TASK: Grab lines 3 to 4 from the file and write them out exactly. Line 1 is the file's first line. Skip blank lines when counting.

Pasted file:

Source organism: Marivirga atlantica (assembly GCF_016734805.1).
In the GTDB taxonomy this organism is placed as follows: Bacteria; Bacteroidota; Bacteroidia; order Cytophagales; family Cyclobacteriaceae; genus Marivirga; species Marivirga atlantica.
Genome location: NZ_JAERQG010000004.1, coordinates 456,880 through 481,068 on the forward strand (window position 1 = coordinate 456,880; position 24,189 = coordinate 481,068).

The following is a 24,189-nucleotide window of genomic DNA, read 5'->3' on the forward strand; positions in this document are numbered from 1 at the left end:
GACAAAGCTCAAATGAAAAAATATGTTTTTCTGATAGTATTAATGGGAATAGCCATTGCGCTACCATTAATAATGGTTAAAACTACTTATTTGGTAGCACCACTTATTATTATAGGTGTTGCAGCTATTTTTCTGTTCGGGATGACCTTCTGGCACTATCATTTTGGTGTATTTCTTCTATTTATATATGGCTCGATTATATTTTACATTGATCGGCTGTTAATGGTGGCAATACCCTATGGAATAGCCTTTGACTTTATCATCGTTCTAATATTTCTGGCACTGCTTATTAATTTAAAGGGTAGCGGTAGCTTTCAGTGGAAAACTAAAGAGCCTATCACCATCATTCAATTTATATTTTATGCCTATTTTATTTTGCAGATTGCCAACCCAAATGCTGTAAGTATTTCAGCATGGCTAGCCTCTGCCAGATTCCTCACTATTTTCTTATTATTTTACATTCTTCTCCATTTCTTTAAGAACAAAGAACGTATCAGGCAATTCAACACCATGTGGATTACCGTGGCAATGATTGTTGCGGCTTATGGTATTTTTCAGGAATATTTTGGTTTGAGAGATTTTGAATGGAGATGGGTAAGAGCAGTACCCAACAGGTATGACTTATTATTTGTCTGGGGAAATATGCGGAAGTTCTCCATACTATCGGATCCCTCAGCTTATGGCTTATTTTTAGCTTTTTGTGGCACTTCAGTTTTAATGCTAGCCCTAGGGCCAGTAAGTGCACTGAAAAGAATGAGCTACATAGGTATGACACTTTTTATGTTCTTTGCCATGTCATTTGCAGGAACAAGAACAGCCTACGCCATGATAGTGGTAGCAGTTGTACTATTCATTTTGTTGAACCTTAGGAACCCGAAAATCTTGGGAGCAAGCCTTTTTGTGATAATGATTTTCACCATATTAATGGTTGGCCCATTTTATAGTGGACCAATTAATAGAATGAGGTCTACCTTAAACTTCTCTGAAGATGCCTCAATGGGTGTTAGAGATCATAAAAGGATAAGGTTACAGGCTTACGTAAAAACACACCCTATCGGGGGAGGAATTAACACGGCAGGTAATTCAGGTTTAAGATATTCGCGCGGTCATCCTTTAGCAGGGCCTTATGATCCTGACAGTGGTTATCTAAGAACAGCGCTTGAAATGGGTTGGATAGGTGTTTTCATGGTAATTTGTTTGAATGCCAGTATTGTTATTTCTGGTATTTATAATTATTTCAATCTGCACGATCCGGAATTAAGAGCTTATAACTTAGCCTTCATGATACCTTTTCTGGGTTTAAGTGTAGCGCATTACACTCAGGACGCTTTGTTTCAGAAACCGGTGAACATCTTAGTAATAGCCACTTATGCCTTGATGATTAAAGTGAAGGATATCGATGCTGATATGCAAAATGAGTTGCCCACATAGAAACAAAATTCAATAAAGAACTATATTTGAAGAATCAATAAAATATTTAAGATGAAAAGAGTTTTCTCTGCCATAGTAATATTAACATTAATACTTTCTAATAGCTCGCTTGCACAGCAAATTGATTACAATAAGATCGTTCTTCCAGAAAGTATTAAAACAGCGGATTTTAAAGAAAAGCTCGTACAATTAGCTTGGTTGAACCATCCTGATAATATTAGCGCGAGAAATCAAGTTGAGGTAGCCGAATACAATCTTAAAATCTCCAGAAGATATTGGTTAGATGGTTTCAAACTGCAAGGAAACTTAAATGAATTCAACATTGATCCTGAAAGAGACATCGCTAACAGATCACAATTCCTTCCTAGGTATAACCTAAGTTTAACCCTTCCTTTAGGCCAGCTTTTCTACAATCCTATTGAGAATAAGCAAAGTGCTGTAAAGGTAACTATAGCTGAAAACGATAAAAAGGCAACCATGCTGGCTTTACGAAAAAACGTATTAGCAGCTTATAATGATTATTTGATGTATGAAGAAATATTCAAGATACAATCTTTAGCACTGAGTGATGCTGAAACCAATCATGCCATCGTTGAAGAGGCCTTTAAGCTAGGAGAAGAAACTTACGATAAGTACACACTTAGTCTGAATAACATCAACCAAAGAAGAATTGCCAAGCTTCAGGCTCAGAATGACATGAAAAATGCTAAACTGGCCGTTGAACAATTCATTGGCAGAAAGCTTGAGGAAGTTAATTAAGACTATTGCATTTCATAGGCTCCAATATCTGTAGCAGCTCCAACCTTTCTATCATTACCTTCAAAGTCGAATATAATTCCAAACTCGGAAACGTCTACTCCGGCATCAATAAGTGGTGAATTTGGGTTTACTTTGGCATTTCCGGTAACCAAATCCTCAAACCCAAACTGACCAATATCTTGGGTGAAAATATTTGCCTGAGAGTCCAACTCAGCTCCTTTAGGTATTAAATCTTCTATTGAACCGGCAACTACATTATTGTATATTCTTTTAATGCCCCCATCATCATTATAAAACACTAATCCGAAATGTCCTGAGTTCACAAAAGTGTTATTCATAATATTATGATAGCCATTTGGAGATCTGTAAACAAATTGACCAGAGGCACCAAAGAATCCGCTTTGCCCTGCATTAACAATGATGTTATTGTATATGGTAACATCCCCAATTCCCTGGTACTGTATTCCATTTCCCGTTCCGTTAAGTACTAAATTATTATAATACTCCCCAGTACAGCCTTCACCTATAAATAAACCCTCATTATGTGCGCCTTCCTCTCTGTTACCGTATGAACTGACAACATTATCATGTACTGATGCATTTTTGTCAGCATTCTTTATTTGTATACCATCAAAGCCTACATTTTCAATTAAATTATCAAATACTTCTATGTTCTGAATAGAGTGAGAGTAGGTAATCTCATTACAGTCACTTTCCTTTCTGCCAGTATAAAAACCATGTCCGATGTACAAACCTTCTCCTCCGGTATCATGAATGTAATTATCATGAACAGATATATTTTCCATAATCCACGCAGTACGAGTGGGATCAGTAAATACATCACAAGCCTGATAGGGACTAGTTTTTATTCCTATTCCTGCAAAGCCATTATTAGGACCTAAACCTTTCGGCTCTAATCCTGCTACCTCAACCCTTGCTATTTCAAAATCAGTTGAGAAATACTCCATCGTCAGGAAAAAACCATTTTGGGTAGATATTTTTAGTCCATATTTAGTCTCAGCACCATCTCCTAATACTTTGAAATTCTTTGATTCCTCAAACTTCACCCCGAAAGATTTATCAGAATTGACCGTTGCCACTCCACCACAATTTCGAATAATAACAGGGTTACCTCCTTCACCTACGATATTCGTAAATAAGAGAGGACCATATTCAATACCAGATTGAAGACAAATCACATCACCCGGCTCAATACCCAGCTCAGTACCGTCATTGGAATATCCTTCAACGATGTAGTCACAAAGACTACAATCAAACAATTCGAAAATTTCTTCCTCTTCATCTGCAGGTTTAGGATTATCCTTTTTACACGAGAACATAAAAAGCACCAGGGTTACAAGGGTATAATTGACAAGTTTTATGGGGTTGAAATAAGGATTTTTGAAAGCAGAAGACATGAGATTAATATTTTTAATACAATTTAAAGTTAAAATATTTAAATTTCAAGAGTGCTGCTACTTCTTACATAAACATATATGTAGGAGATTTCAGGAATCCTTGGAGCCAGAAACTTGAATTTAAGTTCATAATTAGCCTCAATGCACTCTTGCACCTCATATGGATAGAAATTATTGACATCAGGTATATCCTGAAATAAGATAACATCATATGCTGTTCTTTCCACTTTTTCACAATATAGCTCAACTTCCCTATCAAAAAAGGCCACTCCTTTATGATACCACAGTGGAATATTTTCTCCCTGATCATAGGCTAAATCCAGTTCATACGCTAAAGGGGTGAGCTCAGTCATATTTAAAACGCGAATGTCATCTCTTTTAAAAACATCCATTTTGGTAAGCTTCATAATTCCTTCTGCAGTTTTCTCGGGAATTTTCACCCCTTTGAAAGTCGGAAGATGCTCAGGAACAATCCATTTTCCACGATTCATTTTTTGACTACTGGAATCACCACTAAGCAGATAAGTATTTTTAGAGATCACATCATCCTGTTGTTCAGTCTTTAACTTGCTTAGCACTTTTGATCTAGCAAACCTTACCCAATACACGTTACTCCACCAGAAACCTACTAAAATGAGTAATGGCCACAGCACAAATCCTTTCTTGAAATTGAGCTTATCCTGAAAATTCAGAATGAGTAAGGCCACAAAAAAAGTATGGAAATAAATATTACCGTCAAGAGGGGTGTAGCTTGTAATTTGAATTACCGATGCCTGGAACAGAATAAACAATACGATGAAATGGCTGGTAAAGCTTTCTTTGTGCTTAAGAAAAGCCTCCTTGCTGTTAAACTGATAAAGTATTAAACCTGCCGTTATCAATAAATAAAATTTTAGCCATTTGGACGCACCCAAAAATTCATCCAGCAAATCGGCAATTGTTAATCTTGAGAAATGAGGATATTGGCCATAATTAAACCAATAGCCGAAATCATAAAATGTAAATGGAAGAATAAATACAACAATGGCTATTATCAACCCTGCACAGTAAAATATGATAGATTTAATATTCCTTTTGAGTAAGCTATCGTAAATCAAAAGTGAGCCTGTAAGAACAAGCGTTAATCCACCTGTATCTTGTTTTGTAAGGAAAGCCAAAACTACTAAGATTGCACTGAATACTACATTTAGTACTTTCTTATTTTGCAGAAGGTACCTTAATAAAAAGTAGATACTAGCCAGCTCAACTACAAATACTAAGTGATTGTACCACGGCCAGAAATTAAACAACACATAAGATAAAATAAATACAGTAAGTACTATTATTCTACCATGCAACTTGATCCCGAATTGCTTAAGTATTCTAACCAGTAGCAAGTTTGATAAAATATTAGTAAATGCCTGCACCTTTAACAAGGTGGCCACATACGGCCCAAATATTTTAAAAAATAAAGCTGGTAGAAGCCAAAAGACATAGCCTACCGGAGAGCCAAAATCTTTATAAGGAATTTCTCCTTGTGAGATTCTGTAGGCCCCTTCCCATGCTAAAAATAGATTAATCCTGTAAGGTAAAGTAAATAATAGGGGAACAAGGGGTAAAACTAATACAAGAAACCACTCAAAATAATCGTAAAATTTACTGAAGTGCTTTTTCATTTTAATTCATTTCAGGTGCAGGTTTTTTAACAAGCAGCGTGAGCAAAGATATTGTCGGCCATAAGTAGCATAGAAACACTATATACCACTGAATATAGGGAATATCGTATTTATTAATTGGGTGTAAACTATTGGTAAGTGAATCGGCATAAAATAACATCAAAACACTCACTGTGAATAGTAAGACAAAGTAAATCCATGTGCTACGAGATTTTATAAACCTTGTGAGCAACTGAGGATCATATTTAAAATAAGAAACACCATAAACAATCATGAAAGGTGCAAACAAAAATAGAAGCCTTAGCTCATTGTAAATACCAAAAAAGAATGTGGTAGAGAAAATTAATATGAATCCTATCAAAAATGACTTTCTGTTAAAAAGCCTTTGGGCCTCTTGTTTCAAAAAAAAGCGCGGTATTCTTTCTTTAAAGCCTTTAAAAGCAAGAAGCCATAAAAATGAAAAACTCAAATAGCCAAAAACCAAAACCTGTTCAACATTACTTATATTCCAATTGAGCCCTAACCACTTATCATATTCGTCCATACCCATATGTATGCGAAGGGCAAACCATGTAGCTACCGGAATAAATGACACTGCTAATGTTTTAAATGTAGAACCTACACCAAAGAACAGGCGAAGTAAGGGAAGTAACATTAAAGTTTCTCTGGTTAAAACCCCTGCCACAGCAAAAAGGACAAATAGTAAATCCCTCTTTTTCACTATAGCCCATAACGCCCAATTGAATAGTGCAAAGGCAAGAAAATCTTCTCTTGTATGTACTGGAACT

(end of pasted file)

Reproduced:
Genome location: NZ_JAERQG010000004.1, coordinates 456,880 through 481,068 on the forward strand (window position 1 = coordinate 456,880; position 24,189 = coordinate 481,068).

The following is a 24,189-nucleotide window of genomic DNA, read 5'->3' on the forward strand; positions in this document are numbered from 1 at the left end: